I like a careful woman and I like economy
That is to say I like them in a way
But it seems to me that lately my wife goes to the extreme
To just give you an instance, now, today
We hadn’t any butter, so to save the margarine
At breakfast time she cooked a sprat, d’you see
So I ate it, never dreaming I was doing wrong until
She lost her temper, and then said to me

“Don’t you think you’ve overstepped the margin?
Fancy eating all that sprat, good gracious me
Couldn’t you have left the bones for me to stew and get the fat
Or the scales to make fish sandwiches for tea
You nasty, greedy, grasping, selfish, glutton
It’s no wonder that you get so beastly fat
When I distinctly told you, you could only have the tail
The idea of you devouring all the sprat.”

The missus said last summer, “I believe I want a change
So I think that for a month I’ll go away
I’ll leave you sufficient money upon which to keep the house
And the different tradesmen’s bills to also pay
She went, the month expired, then she returned in splendid health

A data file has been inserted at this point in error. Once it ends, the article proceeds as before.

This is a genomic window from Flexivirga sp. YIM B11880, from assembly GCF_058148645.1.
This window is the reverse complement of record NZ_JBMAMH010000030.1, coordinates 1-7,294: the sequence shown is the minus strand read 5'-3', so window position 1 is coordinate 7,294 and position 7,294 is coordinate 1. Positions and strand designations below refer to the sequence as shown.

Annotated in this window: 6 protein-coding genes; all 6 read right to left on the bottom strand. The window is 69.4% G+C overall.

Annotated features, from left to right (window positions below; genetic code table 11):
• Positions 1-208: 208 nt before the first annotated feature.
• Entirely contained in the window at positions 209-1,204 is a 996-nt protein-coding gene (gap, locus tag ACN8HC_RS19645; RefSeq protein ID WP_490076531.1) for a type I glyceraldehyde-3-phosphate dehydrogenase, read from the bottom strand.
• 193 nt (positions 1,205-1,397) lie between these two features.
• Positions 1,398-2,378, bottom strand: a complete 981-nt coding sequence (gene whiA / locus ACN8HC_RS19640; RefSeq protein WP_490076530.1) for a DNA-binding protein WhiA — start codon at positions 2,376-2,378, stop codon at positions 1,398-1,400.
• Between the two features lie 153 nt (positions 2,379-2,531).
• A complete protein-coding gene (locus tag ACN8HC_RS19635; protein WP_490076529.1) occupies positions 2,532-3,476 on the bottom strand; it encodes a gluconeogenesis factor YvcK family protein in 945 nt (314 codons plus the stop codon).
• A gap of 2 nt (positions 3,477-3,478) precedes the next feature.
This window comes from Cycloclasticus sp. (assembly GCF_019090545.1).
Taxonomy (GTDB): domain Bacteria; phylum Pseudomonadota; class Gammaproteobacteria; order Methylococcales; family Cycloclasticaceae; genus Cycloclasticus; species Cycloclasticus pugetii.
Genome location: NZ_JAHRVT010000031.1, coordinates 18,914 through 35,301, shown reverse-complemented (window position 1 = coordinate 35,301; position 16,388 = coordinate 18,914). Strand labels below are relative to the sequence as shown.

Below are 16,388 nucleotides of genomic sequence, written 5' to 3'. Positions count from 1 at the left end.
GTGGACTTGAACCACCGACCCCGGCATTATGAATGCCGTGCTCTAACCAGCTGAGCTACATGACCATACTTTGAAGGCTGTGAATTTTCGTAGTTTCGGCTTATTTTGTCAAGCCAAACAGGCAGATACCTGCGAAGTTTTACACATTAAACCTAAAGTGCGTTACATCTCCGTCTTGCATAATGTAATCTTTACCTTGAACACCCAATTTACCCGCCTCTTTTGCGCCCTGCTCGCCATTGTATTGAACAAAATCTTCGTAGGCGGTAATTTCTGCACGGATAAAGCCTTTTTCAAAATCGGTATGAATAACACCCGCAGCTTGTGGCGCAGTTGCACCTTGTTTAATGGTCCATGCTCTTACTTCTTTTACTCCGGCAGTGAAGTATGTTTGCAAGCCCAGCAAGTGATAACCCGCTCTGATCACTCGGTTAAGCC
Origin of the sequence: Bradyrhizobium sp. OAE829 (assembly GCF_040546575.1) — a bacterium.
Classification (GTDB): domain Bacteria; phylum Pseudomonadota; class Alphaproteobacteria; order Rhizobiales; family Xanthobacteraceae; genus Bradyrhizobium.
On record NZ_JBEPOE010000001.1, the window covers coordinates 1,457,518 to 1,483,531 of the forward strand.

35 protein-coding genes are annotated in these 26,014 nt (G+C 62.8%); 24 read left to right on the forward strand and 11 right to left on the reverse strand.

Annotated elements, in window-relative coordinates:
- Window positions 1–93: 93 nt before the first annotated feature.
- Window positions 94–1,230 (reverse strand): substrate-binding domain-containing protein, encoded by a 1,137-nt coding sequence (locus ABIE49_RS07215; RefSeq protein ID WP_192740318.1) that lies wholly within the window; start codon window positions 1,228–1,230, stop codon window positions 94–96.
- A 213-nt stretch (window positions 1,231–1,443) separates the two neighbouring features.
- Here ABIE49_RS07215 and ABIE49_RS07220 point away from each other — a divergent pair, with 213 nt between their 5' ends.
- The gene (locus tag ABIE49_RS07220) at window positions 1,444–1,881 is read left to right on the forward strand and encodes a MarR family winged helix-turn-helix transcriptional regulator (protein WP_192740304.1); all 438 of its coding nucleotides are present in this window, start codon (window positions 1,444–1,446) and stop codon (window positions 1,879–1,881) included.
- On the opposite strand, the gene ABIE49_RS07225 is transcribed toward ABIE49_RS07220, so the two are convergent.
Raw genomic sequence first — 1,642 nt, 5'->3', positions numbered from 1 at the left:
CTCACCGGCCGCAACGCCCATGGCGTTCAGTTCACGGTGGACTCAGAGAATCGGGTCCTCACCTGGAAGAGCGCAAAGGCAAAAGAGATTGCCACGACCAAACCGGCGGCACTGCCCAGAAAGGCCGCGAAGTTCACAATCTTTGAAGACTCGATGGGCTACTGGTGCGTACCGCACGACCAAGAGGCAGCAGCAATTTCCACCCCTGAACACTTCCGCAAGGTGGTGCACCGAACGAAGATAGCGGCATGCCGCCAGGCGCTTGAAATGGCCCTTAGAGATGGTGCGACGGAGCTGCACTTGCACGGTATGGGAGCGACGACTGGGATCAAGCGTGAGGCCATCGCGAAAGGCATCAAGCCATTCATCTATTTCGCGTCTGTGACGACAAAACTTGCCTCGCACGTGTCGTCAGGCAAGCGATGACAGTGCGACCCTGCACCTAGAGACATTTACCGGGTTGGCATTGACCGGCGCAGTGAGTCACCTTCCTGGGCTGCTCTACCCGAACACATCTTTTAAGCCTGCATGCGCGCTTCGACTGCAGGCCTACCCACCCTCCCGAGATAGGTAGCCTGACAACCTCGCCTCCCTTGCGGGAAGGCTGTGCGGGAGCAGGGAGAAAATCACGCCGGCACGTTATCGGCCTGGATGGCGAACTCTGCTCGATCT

And after she had had a cup of tea
She said “Now where’s the change out of the money that I left?”
I gave it her, and then she said to me

“Don’t you think you’ve overstepped the margin?
You had one and ninepence when I went away
You’ve only paid the baker, and the butcher and the milk
You’ve had a fine old flare up, I will lay
You careless, reckless, double-dyed old spendthrift
A paltry shilling left is all you’ve got
If I’d stayed away a year instead of only just a month
I suppose that you’d have squandered all the lot!”
Written and composed by Harry Boden - L. St. John - F. Warwick & B. Brantford
Performed by Harry Ford (1877-1955)
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